In Search Of Intensity, Musicians Turn To Adrian Utley
Adrian Utley just broke his portable synthesizer, a Minimoog. Not on purpose; simply "because I used it," he jokes over the phone. Shattered strings and dilapidated drum kits aren't a predicament for the veteran British guitarist, producer and engineer, though. In fact, cronky and abandoned instruments are what one might call his zone. "All of the instruments I have, which are often old, make sounds that I think I like and are useful in the sound world I want to inhabit," he says. If it's broken, maybe don't fix it.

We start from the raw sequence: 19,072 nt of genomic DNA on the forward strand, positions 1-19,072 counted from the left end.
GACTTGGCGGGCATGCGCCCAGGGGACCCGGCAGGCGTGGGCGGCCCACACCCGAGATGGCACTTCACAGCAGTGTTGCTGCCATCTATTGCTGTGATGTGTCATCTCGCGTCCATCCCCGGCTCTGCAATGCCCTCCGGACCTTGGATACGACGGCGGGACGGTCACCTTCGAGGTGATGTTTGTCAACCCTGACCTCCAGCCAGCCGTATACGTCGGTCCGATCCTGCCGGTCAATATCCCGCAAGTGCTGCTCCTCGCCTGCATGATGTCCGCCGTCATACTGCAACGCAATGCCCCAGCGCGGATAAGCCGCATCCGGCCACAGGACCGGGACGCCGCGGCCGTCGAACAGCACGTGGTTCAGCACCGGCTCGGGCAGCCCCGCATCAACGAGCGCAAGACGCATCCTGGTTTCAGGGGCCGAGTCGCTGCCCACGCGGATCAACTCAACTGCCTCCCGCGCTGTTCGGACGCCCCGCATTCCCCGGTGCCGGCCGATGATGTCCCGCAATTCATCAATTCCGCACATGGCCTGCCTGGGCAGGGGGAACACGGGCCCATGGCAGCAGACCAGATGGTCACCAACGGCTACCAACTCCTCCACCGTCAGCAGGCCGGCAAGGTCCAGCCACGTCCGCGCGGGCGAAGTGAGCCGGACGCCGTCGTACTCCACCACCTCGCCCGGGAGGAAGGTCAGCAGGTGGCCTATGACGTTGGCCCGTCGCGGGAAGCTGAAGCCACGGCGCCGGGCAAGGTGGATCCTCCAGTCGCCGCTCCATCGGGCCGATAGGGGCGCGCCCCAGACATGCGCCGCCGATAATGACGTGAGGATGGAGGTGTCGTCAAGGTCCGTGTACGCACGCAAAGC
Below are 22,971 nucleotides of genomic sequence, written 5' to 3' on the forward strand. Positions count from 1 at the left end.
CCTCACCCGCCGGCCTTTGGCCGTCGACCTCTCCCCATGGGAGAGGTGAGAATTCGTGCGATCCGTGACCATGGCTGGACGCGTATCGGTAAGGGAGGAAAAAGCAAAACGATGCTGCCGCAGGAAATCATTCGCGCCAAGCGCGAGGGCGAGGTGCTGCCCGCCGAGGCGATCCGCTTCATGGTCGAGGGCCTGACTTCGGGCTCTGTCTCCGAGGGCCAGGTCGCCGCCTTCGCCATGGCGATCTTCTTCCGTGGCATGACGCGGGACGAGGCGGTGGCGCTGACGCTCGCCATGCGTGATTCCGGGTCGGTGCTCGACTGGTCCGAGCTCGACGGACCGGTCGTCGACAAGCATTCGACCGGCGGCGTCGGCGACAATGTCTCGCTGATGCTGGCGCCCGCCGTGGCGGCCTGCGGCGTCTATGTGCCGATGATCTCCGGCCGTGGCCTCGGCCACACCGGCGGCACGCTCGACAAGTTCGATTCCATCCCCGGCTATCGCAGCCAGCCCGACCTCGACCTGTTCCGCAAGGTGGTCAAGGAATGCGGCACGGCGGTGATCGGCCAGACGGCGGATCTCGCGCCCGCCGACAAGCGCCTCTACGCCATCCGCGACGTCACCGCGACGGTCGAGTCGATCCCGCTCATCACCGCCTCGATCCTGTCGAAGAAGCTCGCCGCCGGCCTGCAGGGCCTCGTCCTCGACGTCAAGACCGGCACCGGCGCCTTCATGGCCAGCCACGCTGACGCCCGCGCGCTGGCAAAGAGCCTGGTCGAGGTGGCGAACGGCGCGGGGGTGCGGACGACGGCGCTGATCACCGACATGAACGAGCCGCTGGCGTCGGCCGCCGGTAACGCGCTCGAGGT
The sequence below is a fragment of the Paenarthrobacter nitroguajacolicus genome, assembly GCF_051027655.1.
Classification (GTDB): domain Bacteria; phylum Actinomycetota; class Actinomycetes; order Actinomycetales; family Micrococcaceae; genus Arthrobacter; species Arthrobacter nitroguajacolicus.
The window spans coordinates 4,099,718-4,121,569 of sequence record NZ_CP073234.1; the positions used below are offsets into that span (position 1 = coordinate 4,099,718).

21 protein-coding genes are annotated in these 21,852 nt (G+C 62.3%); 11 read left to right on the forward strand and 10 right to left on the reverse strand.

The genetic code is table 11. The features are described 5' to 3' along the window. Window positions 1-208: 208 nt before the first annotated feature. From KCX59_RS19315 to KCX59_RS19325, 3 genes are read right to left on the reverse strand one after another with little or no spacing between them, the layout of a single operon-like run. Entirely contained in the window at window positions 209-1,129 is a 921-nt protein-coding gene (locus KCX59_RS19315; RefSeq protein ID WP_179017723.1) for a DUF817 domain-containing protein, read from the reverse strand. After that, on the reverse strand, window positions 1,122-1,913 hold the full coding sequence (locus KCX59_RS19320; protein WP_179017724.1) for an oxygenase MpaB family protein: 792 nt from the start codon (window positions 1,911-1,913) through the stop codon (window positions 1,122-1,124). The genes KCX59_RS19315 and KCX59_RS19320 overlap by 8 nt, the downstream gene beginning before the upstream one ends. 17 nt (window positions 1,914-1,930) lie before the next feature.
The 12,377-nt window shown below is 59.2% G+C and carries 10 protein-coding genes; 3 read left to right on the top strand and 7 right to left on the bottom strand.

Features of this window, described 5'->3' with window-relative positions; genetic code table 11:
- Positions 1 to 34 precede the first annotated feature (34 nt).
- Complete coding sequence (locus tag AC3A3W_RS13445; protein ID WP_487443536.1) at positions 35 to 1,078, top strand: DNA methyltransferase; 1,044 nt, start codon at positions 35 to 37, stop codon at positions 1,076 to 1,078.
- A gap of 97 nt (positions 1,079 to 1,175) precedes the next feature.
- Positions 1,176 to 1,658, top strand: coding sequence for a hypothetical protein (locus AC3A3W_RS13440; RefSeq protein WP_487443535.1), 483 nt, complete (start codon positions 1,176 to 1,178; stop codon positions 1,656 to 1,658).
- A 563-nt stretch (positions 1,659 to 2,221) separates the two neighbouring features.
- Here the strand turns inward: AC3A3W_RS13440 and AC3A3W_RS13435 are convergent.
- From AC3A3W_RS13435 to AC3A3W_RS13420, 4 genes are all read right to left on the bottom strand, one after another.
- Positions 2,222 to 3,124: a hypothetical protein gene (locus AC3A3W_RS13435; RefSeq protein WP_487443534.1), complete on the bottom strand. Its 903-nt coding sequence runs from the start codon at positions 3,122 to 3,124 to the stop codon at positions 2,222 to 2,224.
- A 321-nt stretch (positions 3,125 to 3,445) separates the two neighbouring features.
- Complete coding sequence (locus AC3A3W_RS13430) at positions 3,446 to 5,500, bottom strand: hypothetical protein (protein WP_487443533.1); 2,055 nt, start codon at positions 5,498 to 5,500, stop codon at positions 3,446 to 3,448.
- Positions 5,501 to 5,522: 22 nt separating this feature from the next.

Since the early 1990s, Adrian Utley has specialized in extracting unprecedented sounds from storied instruments, both in his group Portishead and throughout dozens of collaborations. Well-documented praise has been lauded onto his Portishead compatriots; particularly to vocalist Beth Gibbons for her spine-lilting pipes and to multi-instrumentalist Geoff Barrow for his production work. Yet Utley is the dark horse of the enigmatic Bristol trio: It's his dense, unusual guitar work that provides the tense undercurrents central to Portishead's visceral, sweeping approach to music.